The relation between nonrelativistic energy and relativistic energy according to (42) causes separation constant to be calculated as , so that condition of causesPositive values may be provided for relativistic energy, if . Nonnormalized wave function that is associated with the solvable differential equation (41) is [28, 29]where . Considering function (46), the wave function is obtained for differential equation (40) as follows:According to , angular part of Dirac equation is gotten aswhere . Wave function (48) will be zero, if variable is limited to the endpoints of interval; it means that when , the wave function is restricted as , although establishing of mentioned physical situations and also avoiding divergence of wave function (48) at will cause restriction of and parameters changing to for . wave function based on is depicted in restriction of and parameters for and in Figure 5 and and in Figure 6.

Figure 5: versus with and .
Figure 6: versus with and .

The illustrated technique can be expanded to other functions of . For function, angular part of Dirac equation has the following form:Perfect differential solvable equation that can be used for this method is [28, 29]The following parameter relations are made by comparison between (49) and (50):Since Jacobi polynomials are associated with (50) for and , and will be restricted by and . Relation (51) confirms parameter as which can connect relativistic energy to perfect nonrelativistic parameters. The condition of creates the following range of relativistic energy spectrum:If parameter is considered as , positive values may be gotten for relativistic energy spectrum.

Nonnormalized wave function that is satisfied in differential equation (50) for is [28, 29]Function (55) can be expanded to differential equation (49) and considered as the exact solution of differential equation. The mentioned solution based on Jacobi polynomials is considered asso that angular part solution of Dirac equation can be constituted aswhere . Wave function (57) will be always constant value at the endpoints of defined interval for variable, but divergence of the wave function at converts the restriction of parameter to . Therefore, wave function (57) will be physical solution, if and parameters are considered as and . In restriction and and also and ; wave function is performed in Figures 7 and 8, respectively.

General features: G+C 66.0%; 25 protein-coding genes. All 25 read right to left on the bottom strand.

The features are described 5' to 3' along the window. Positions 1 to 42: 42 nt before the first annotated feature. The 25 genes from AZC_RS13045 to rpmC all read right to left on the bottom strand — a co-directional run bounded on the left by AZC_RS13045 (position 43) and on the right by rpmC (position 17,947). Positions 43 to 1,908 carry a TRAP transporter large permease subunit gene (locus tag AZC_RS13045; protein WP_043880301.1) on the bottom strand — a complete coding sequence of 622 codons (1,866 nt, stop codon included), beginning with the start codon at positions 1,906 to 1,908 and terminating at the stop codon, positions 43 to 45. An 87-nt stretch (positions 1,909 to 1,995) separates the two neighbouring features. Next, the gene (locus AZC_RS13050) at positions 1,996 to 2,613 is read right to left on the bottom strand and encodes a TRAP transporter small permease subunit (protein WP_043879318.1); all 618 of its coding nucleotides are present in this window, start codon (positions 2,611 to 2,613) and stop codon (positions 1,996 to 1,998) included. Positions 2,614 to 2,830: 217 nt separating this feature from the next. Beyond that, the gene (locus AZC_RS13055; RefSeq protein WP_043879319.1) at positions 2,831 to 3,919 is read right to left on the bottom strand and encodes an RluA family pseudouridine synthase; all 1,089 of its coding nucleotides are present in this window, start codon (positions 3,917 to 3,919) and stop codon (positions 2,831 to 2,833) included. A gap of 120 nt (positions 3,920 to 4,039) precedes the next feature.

Figure 7: versus with and .
Figure 8: versus with and .

Another function of can be also analyzed by this method because there is a nonrelativistic solvable model that can correspond to this function as angular part solution of Dirac equation. Angular part of Dirac equation with according to (35) isFor corresponding to nonrelativistic solvable model, the following Schrödinger equation is considered [28, 29]:The relativistic parameters in (58) connected to the nonrelativistic parameters in (59) are as follows:In the assumed solvable model, the limits of and parameters are considered as and . By using relation (60) separation constant can be obtained as . The range of relativistic energy will be of the following form, if the condition is considered:If is considered, it will be possible to calculate positive value for relativistic energy spectrum. The following nonnormalized wave function that is associated with Jacobi polynomials in the solvable model (59), for , is [28, 29]The above nonnormalized function based on Jacobi polynomials can be applied for differential equation (58) as follows:Finally, angular part solution of Dirac equation which was called is gotten aswhere . Restriction of parameter will be , if the boundary situations are considered for wave function (66) in the endpoints of interval as and with no divergence at . Therefore, wave function (66) is physically acceptable by providing the range of and parameters as and . wave function in restriction and and also and is displayed in Figures 9 and 10.

Figure 9: versus with and .
Figure 10: versus with and .

5. Conclusion

The energy spectrum of bound states and spinor wave function of Dirac equation for Hartmann and Ring-Shaped Oscillator Potentials have been calculated by comparing the mentioned relativistic models with nonrelativistic systems. In radial and angular parts of Dirac equation, relativistic parameters and their restrictions have been investigated by considering the solutions of nonrelativistic models related to the problem and restrictions of nonrelativistic parameters. By this method, spinor wave functions are associated with orthogonal polynomials such as Generalized Laguerre polynomials and Jacobi polynomials in radial and angular parts of Dirac equation, respectively.

Conflicts of Interest

The author declares that she has no conflicts of interest.